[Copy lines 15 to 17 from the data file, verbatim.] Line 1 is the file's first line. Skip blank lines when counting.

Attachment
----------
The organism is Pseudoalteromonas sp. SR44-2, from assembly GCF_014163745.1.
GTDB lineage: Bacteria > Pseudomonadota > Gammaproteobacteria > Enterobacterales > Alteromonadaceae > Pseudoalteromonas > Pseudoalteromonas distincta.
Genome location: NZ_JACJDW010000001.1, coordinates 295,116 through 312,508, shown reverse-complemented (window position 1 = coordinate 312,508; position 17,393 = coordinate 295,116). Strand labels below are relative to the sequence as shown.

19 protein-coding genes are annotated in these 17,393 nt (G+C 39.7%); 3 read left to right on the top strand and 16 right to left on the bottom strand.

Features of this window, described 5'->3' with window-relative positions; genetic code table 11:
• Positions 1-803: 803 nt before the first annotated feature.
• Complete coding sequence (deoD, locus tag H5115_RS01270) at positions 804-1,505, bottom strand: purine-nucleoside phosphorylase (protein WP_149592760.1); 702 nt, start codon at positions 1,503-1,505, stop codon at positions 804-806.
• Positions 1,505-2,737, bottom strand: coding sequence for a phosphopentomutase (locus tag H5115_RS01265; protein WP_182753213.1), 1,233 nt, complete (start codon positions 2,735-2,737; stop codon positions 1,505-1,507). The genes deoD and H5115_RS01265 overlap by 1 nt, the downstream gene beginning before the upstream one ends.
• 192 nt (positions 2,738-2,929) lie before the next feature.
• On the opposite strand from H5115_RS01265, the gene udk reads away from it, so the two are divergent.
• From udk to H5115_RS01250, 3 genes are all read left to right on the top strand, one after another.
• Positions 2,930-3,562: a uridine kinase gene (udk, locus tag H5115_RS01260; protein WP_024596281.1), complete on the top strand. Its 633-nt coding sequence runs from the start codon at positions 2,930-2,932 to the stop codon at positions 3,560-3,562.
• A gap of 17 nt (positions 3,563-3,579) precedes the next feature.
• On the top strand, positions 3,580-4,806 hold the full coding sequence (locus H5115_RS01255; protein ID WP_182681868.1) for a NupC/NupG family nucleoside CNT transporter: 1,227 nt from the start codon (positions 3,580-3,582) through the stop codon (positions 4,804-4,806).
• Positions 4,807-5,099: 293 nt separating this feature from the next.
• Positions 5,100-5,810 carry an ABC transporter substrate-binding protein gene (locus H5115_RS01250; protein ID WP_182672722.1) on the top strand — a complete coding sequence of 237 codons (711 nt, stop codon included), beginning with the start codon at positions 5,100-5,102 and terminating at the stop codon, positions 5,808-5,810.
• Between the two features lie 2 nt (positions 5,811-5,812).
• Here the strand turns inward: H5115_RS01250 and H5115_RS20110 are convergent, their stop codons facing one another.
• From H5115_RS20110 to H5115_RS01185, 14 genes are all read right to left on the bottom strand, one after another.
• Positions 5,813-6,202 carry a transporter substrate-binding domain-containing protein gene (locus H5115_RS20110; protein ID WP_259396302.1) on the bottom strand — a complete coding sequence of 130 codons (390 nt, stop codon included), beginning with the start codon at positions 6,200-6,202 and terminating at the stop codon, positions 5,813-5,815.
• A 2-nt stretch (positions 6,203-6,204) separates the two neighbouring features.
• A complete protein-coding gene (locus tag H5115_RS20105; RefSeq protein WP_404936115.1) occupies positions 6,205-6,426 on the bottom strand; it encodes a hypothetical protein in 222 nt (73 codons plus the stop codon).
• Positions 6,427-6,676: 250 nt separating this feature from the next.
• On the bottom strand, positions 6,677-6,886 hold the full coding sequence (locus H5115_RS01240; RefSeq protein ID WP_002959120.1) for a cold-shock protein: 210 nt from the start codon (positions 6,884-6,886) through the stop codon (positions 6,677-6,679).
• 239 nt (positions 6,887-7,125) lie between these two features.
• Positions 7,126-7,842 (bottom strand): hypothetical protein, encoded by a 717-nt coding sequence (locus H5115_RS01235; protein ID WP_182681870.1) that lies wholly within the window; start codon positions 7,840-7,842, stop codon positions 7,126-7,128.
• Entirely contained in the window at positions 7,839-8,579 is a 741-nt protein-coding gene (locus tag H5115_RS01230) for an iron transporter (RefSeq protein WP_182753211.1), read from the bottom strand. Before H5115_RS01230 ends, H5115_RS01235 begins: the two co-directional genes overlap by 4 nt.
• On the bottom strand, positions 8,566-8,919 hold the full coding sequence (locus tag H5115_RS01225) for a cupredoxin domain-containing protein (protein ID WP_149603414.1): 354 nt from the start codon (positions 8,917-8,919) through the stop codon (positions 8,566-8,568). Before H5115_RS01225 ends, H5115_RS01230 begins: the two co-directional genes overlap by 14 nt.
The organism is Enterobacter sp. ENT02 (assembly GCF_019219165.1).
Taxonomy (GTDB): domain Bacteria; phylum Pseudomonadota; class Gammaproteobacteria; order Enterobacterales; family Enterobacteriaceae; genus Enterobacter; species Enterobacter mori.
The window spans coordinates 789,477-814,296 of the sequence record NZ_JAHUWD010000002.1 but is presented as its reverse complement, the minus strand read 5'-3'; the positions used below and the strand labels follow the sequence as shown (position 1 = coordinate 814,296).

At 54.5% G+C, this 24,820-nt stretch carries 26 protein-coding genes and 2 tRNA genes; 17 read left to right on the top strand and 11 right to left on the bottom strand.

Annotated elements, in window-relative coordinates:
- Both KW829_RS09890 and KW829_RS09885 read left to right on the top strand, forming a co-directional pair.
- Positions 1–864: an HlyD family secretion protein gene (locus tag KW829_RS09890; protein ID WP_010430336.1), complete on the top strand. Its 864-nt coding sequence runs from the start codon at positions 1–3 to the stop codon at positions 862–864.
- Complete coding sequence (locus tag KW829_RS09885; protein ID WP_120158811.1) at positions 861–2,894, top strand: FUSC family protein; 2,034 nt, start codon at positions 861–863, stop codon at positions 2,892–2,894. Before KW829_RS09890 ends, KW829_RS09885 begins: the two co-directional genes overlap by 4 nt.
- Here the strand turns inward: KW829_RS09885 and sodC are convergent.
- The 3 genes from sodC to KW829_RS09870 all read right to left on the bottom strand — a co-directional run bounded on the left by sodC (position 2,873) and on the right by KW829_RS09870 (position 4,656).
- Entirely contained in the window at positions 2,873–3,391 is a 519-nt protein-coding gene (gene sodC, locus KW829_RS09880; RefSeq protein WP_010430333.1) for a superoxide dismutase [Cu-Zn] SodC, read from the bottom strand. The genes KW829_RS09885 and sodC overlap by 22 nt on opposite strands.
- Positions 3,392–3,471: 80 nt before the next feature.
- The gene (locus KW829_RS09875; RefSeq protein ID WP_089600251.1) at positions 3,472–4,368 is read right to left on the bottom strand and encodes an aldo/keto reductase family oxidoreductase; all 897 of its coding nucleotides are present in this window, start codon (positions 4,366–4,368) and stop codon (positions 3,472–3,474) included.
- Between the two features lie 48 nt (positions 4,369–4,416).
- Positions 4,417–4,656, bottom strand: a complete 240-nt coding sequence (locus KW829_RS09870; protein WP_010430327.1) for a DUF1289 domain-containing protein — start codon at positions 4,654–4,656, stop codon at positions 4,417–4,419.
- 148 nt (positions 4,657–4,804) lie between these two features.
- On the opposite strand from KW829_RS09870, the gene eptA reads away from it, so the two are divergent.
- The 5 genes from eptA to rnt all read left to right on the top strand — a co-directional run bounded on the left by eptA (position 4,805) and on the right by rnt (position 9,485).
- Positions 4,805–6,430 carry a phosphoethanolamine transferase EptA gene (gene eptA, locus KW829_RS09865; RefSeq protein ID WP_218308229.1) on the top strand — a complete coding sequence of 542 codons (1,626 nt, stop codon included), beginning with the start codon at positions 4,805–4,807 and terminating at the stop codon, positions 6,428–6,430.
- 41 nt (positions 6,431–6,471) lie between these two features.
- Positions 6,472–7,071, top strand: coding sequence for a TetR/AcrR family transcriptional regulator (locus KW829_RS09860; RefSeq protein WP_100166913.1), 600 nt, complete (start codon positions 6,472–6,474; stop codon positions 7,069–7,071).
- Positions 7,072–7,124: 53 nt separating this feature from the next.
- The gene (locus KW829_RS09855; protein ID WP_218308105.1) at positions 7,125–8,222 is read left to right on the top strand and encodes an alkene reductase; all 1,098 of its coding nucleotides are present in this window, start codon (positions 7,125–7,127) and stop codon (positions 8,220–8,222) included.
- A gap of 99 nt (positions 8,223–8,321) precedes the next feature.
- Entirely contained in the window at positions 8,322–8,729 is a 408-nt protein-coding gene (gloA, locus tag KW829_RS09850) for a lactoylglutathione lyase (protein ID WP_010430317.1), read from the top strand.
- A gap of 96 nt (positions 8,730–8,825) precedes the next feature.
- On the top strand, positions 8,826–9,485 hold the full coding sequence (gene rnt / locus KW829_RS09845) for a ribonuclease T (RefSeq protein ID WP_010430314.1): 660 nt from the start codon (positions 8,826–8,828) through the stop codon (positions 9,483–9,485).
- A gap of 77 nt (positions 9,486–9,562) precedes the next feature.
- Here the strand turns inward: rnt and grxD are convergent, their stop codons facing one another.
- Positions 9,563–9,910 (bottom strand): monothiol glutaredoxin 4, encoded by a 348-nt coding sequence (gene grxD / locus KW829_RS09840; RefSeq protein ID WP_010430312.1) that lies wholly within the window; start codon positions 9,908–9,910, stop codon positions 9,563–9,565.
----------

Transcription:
• Positions 4,807-5,099: 293 nt separating this feature from the next.
• Positions 5,100-5,810 carry an ABC transporter substrate-binding protein gene (locus H5115_RS01250; protein ID WP_182672722.1) on the top strand — a complete coding sequence of 237 codons (711 nt, stop codon included), beginning with the start codon at positions 5,100-5,102 and terminating at the stop codon, positions 5,808-5,810.
• Between the two features lie 2 nt (positions 5,811-5,812).